• And thus the Innocent aspirants of UPSC, bank and MBA exams, are forced to learn one more topic i.e. CRR controversy.

By the way, during this time,

  1. Bank Rate=9%
  2. Repo =8% (reverse repo would be obviously 8-1=7%)
  3. CRR=4.75%
  4. SLR=23%

Mock Questions

Q1. Which of the following statements are incorrect?

  1. The NBFCs are required to maintain CRR deposits with RBI.
  2. RBI pays interest rates on CRR deposits.
  3. An Increase in CRR would decrease the liquidity from the market.
  4. At present, Bank Rate > Repo Rate > Reverse Repo Rate.

Q2. Which of the following statements are correct?

  1. Repo rate is the interest rate paid by RBI to banks on short term deposits.
  2. A decrease in repo rate will increase the home loan interest rates.
  3. HDFC is a Non-scheduled Commercial bank.
  4. SLR is always 20% higher than CRR.

Q3. What were the steps taken by RBI in its monetary policy during 2011 to control inflation in India. Do you think RBI achieved its objective? Give reasons to justify your stand. (Mains)
Q4. If you were the RBI Governor, what steps would to take regarding the CRR issue?(interview)<


  1. Indian Economy by Ramesh Singh (Tata McGraw hill Publication)

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अब तक 102 कमेंट्स लिखी गयी

  1. Praveen Nayaka says:

    Thank you. It was like reading a story of BalaMangala .. Thanks a lot..

  2. SWATI says:

    THNXXXXXXXXX to solve my problem regading controversy of CRR.

  3. chokuva says:

    I am not a panegyrist but i would like to praise you – you are honestly a beautiful person master

  4. B+ says:

    Thank you boss !!!

  5. neha says:

    tooooo goood , really adorable effort

  6. Ajeet says:

    Thanx for a wonderful explaination sir……….

  7. anupama says:

    Sir…i am a new follower of ur website..but im highly impressed wid ur articles..they are really easy to understand & complete package…thankx a lot for helping students..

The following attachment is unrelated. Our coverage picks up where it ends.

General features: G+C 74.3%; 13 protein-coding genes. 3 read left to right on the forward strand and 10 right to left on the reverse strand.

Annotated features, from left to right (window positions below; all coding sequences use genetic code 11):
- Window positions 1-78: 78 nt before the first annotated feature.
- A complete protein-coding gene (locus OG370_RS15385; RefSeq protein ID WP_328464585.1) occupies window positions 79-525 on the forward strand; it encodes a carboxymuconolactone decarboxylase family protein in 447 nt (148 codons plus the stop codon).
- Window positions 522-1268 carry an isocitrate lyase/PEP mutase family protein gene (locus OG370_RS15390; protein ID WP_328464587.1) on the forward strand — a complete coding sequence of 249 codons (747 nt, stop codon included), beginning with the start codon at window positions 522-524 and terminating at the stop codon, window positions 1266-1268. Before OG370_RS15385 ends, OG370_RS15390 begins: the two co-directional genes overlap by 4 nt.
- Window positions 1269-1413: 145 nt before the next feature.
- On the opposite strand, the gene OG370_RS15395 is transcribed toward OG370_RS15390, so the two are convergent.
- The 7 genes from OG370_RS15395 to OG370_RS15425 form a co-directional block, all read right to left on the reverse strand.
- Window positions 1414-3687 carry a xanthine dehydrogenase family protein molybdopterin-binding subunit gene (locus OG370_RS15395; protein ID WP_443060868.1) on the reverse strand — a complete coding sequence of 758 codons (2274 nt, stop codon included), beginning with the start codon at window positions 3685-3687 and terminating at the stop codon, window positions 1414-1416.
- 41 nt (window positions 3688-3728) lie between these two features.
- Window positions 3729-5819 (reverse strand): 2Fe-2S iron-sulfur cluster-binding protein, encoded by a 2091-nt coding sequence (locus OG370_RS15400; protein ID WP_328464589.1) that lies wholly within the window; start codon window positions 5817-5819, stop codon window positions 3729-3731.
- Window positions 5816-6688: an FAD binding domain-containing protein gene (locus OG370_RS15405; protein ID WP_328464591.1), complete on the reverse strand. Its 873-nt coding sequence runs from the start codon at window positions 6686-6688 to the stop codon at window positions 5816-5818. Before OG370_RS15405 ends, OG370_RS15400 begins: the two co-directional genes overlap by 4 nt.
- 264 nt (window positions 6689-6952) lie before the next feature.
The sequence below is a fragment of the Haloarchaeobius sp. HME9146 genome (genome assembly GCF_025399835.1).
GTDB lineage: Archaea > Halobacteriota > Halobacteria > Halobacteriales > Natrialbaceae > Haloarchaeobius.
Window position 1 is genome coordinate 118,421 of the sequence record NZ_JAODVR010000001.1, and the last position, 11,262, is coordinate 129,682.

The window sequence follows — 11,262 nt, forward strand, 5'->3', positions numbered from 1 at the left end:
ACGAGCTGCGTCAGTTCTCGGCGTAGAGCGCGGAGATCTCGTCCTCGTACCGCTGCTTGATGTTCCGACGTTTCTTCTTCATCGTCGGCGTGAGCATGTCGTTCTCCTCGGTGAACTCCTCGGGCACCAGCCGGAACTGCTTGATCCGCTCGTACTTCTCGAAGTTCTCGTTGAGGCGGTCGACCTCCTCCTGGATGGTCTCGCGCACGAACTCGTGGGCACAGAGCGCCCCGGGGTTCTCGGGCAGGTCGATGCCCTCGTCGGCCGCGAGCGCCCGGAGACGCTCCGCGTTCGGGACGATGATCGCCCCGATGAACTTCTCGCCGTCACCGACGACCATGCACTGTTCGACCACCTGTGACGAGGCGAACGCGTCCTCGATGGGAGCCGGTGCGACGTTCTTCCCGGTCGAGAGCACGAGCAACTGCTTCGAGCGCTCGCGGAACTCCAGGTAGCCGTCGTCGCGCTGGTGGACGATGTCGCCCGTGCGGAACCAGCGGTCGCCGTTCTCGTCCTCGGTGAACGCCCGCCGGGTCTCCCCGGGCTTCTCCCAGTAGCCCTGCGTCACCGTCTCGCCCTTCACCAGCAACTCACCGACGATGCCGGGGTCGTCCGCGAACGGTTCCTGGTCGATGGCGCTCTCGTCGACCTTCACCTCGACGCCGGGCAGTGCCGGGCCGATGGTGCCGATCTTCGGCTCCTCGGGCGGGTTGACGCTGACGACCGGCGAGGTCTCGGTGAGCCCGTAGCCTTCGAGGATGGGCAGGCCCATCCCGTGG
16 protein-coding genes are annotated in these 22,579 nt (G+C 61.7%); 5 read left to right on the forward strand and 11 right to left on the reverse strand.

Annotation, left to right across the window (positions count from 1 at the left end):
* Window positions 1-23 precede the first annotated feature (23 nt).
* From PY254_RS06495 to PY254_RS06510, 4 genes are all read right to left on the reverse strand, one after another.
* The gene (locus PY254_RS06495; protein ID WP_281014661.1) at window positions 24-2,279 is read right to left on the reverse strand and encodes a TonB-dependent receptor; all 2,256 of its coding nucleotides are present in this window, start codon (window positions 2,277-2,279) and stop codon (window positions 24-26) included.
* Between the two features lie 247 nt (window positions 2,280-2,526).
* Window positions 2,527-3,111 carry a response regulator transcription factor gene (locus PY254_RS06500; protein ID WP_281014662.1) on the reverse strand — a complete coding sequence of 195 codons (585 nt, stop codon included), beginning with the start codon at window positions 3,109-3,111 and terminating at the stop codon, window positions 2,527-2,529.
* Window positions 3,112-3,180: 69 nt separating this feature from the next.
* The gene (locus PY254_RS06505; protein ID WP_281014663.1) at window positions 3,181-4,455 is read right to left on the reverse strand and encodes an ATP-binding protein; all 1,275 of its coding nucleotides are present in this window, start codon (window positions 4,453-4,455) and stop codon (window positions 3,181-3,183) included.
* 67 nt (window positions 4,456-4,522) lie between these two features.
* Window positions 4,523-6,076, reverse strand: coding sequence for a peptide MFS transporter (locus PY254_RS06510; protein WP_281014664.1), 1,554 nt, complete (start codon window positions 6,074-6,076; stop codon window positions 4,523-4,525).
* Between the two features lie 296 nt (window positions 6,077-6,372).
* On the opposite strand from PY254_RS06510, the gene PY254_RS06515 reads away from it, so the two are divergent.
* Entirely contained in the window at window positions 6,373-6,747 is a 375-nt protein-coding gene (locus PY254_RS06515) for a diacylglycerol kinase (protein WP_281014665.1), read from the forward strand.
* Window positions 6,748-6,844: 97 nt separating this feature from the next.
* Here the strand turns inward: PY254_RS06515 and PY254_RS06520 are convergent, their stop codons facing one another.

8. Abhishek says:

    Nice article…very easy to understand every aspect of RBI stuff

  9. JP says:

    One more question
    U have said Bank rate is for all clients

    But my understanding was that, RBI lends money only to BANKS under this rate and When they dont meet their capital requirement they are penalized extra for it….
    And usual text call it SHORT TERM,u mentioned it as long term

  10. vijay says:

    jahapana tussi gr8 ho
    i really thank u for al ur inputs
    long live sir

  11. Shashank Garg says:

    Awesome!! No words! :)

  12. Privartan says:

    Thanks Sir for this great article

  13. akhilesh mishra says:

    thank you sir…

  14. B Govindan says:

    Only very recently I started reading your articles (at the age of 53!)- for the sake of my daughter!. It is amazing that you explain terms (let it be economics or reasoning or maths is a very simple and lucid manner. You are doing wonderful service to student community. May God Bless You.

  15. Ashish singh says:

    Hats off to you sir..


    You are the Guru, None can explain the vague banking concepts in a very simple way than this. A rustic person can learn with great ease. Thanks a million sir.

  17. Reshu Sharma says:

    I’ve never read that beyond-comprehension ECONOMICS in such a outstandingly amazing way……….thank you sir…..

  18. Aayat Khan says:

    Sir, Can you please define ‘Bank Rate’?I am not getting it even then you have define.

  19. vivek says:

    excellent concepts..Sir can u publish an article on fdi..

  20. Ritesh kumar says:

    Dear sir ,
    I am very much fan of mrunal blog and it is very helpful for me to enhancing my GK.Since i am preparing for IES Exam so
    please suggest me such kind of websites from where i can clear my doubts as it is done in this site .I would be
    thankful for it .

    Ritesh Kumar